The North Carolina Senate rules committee unanimously pushed through a victims’ rights bill Monday acknowledging that it wasn’t ready to become law and still needed a lot of work.
“We’re just kind of trying to keep it moving so we can make the deadline of the constitution,” said Sen. Warren Daniel (R-Avery, Burke, Caldwell).
He was referring to Senate Bill 682, a measure that would implement the crime victims amendment otherwise known as Marsy’s Law. Lawmakers have had since January to pass such a bill, but SB 682 wasn’t introduced until last week. It has to be passed by Aug. 31, when the amendment becomes effective.
The bill currently requires that victims of certain crimes be given notice of all criminal court proceedings, grants them a constitutional right to address the court at those proceedings and creates a process for victims who are unhappy with their cases to submit a complaint to district attorneys and then to the court if necessary.
Warren, a bill sponsor, said its current form was not fully supported by victims rights advocates, the North Carolina Administrative Office of the Courts or the North Carolina Conference of District Attorneys. He added that they’ve all submitted amendments and that lawmakers were working to make the bill better.
Peg Dorer, Director of the Conference of District Attorneys, estimated about two weeks ago that it would cost approximately $10 million over a period of years to implement Marsy’s Law.
SB 682 does not contain a fiscal note. There is also no money in the General Assembly’s proposed budget to implement the amendment. Dorer said there is a grant for 150 victim service coordinators but that money would run out over a couple years.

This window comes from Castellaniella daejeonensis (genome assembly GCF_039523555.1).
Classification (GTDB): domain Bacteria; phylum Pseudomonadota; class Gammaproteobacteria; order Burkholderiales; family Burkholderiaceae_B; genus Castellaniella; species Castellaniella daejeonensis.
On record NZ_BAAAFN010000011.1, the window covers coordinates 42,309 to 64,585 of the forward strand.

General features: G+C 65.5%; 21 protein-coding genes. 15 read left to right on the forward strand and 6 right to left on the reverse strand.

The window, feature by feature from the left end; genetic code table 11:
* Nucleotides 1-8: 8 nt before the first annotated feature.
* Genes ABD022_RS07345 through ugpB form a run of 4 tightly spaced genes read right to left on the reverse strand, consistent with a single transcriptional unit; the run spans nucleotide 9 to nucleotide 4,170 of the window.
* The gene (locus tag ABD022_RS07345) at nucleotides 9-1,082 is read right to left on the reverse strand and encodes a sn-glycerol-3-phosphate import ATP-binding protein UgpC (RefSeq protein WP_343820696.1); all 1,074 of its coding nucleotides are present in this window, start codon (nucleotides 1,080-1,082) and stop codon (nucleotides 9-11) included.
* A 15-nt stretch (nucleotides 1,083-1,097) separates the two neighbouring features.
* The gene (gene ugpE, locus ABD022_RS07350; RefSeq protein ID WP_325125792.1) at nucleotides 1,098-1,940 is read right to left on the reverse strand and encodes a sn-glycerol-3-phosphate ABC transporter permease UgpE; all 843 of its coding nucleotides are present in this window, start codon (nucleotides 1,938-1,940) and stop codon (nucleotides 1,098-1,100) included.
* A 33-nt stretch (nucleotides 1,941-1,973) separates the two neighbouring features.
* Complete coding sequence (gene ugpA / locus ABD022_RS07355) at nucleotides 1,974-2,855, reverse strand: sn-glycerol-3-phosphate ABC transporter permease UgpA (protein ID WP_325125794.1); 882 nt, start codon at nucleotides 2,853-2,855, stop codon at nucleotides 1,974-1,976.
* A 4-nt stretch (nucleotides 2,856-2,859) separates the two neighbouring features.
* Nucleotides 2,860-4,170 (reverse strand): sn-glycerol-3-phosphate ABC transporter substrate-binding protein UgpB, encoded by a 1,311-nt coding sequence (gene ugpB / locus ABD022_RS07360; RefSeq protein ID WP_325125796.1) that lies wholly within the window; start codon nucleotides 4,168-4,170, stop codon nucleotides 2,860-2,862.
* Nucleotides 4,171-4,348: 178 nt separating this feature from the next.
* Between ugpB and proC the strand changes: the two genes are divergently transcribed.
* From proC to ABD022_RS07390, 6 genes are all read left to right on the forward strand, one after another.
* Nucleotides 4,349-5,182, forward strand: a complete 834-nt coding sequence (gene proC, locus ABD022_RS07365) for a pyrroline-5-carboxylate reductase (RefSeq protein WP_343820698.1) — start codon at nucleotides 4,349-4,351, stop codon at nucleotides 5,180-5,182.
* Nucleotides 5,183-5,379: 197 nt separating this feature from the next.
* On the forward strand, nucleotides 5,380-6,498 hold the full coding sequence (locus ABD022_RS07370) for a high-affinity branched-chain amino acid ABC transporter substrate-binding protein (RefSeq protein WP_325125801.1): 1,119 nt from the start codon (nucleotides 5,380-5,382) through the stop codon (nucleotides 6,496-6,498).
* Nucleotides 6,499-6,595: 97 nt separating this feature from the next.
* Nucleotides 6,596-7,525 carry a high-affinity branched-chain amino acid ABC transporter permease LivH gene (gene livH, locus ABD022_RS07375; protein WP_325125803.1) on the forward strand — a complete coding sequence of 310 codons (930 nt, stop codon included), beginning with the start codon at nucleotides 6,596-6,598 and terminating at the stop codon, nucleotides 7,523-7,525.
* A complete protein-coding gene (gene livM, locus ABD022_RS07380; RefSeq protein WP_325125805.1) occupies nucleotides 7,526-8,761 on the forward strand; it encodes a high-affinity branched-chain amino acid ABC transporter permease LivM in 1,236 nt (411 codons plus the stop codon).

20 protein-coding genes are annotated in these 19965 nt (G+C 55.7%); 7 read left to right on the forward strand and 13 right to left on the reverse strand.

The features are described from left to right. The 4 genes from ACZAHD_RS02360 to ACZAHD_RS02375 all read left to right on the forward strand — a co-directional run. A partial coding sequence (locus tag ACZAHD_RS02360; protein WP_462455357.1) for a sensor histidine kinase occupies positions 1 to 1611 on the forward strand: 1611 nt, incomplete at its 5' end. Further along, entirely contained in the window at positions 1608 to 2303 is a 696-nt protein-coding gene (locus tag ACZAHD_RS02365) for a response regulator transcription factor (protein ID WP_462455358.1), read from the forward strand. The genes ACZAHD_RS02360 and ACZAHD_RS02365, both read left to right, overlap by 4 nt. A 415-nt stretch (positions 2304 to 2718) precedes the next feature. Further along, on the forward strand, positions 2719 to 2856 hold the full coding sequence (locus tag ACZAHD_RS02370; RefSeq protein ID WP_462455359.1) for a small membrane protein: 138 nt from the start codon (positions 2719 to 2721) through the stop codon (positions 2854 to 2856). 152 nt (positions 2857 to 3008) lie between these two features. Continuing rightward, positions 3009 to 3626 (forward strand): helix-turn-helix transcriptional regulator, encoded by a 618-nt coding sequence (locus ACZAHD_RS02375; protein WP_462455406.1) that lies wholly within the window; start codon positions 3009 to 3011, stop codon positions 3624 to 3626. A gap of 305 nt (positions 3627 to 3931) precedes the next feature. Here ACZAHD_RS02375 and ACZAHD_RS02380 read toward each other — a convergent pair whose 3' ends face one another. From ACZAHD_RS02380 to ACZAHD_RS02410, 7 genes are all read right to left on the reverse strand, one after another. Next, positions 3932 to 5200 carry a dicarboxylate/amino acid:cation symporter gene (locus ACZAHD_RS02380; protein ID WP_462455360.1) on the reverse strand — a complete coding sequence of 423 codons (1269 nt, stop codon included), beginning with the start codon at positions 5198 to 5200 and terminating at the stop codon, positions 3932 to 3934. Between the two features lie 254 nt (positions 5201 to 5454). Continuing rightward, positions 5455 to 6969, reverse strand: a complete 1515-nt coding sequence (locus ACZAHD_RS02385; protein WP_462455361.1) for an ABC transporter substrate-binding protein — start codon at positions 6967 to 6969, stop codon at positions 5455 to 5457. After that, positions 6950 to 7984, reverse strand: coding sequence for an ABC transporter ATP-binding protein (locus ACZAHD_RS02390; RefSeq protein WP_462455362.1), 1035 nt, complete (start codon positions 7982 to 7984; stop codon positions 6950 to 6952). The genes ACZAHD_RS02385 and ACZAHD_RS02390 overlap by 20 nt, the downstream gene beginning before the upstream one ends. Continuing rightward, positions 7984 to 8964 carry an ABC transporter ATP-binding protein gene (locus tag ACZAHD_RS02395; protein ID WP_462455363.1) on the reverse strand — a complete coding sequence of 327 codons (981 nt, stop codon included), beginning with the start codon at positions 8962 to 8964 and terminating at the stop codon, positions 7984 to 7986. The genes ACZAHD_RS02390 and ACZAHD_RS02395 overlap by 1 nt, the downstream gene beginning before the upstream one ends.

The biggest changes the amendment will require, she said are twofold: “(1) it will substantially increase the number of crimes that will require victims’ rights in that it adds all felony property crimes, and (2) the constitutional amendment allows for a victim to assert their rights. We do not know how that process will work and what will be the ramifications if their rights are not met appropriately.”
“District Attorneys will continue to serve victims, as we do now, to the best of out abilities,” she said in an email. “However, without the necessary resources, we are concerned that not all victims will receive the appropriate notices.”
Other than some back-and-forth about the short “time fuse” lawmakers are working with to implement Marsy’s Law, there was no substantive discussion about SB 682. It was passed through the committee unanimously on a voice vote.
GOP lawmakers pushed hard in the fall to get the Marsy’s Law constitutional amendment on the ballot. Supporters of the amendment said victims needed teeth in the law to assert their rights. Opponents said victims’ rights already were enshrined in the constitution and enhancing them should be done by statute, not by an experimental amendment.
The Marsy’s Law campaign in North Carolina spent nearing $8 million to push for passage of the amendment. It passed with 62 percent of the vote.